You can start by seeing your family doctor or a general practitioner, or make an appointment with a doctor who specializes in eye disorders (ophthalmologist or optometrist).
Preparing a list of questions can help you make the most of your time with your doctor. For poor color vision, some basic questions to ask include:
- How might having poor color vision affect my life?
- Are there treatments for poor color vision?
- Are there brochures or other printed materials I can have? What websites do you recommend?
- Are there special glasses or contact lenses I can wear to help the problem?
What to expect from your doctor
Your doctor is likely to ask you a number of questions, such as:
- When did you first notice having trouble seeing certain colors?
- Does anyone in your family (including parents and grandparents) have poor color vision?
- Do you have any medical conditions?
- Are you taking any medicines or supplements?
If you have trouble seeing certain colors, your eye doctor can test to see if you have a color deficiency. You're likely to be given a thorough eye exam and shown specially designed pictures made of dots that have numbers or shapes embedded in them.
If you have a color vision deficiency, you'll find it difficult or impossible to see some of the patterns in the dots.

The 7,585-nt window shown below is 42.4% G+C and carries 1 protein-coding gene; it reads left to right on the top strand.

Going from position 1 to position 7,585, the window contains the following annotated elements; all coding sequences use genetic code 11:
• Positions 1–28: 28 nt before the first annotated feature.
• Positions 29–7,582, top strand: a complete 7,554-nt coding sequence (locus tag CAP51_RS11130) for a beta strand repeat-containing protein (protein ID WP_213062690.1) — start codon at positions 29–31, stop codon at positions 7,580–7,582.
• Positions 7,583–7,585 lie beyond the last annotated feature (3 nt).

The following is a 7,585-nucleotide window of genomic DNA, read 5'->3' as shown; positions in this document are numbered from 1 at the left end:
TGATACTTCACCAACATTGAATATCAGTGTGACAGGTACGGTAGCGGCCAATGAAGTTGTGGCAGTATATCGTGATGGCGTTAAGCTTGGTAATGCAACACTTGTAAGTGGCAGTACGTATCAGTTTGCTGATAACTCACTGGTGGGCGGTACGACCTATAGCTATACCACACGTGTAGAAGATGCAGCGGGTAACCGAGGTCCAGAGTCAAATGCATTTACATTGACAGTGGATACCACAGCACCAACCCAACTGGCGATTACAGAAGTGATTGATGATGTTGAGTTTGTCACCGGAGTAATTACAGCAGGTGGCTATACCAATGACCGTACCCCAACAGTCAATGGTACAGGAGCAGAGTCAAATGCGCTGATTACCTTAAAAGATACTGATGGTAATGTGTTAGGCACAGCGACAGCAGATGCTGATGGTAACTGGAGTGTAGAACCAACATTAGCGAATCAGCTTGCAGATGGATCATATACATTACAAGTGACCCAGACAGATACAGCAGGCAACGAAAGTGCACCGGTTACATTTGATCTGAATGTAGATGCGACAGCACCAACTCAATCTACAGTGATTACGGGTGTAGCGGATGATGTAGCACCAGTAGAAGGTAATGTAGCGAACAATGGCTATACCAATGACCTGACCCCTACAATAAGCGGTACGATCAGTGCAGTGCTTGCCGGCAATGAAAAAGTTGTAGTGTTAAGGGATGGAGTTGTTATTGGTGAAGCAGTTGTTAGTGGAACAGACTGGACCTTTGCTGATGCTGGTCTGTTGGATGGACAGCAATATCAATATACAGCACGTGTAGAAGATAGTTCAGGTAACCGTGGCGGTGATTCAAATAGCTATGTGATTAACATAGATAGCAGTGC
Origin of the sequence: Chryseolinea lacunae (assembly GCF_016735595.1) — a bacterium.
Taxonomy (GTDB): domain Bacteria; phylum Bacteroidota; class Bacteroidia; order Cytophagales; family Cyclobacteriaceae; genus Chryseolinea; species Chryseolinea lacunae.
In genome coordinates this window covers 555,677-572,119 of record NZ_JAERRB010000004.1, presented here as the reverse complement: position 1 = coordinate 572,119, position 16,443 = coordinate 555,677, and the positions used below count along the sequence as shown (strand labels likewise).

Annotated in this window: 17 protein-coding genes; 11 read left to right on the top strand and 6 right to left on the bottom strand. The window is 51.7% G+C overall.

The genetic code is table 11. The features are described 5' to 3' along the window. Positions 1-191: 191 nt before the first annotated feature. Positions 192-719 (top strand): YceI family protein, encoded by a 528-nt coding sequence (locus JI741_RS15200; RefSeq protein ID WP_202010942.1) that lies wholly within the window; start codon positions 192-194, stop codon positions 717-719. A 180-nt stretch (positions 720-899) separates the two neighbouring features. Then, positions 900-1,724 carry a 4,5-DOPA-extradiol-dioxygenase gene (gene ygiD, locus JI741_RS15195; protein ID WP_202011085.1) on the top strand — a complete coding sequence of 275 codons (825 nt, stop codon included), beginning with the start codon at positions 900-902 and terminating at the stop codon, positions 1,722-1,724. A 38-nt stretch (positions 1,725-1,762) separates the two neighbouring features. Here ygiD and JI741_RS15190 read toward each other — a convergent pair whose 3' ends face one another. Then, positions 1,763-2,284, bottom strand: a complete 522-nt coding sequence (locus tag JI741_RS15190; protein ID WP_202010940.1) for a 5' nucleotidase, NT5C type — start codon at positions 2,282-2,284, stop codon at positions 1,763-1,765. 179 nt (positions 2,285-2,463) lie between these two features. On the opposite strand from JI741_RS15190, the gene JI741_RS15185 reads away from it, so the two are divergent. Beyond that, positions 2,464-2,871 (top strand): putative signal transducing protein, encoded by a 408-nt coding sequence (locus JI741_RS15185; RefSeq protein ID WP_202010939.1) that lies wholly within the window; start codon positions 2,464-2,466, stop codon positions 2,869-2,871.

There are no treatments for most types of color vision difficulties, unless the color vision problem is related to the use of certain medicines or conditions that can be helped with other therapies.
If you have problems seeing shades of color, and there's an associated eye disease or injury, treatment of the disease may help your color vision.
Wearing a colored filter over eyeglasses or a colored contact lens may enhance your perception of contrasts. But such lenses won't improve your ability to discern colors.
Recent research has shown that some rare retinal disorders associated with color deficiency can be modified with gene replacement techniques. These treatments are under study, but some might become available in the future.
Although there are no clinical treatments to correct inherited color vision problems, most people find ways to work around their poor color vision. For example, you can:
- Memorize the order of colored objects. If it's important to know individual colors, such as with traffic lights, memorize the order of the colors.
- Label colored items that you want to match with other items. Have someone with good color vision help you sort and label your clothing. Arrange your clothes in your closet or drawers so that colors that can be worn together are near each other.
Feb. 13, 2014
- Color vision deficiency. American Optometric Association. http://www.aoa.org/patients-and-public/eye-and-vision-problems/glossary-of-eye-and-vision-conditions/color-deficiency. Accessed Sept. 17, 2013.
- Riordan-Eva P, et al. Vaughan & Asbury's General Ophthalmology. 18th ed. New York, N.Y.: The McGraw-Hill Companies; 2011. http://www.accessmedicine.com/resourceTOC.aspx?resourceID=720. Accessed Sept. 17, 2013.
- Ropper AH, et al. Adams & Victor's Principles of Neurology. 9th ed. New York, N.Y.: The McGraw-Hill Companies; 2009. http://www.accessmedicine.com/resourceTOC.aspx?resourceID=54. Accessed Sept. 17, 2013.
- Komaromy AM, et al. Gene therapy rescues cone function in congenital achromaptopsia. Human Molecular Genetics. 2010;19:2581.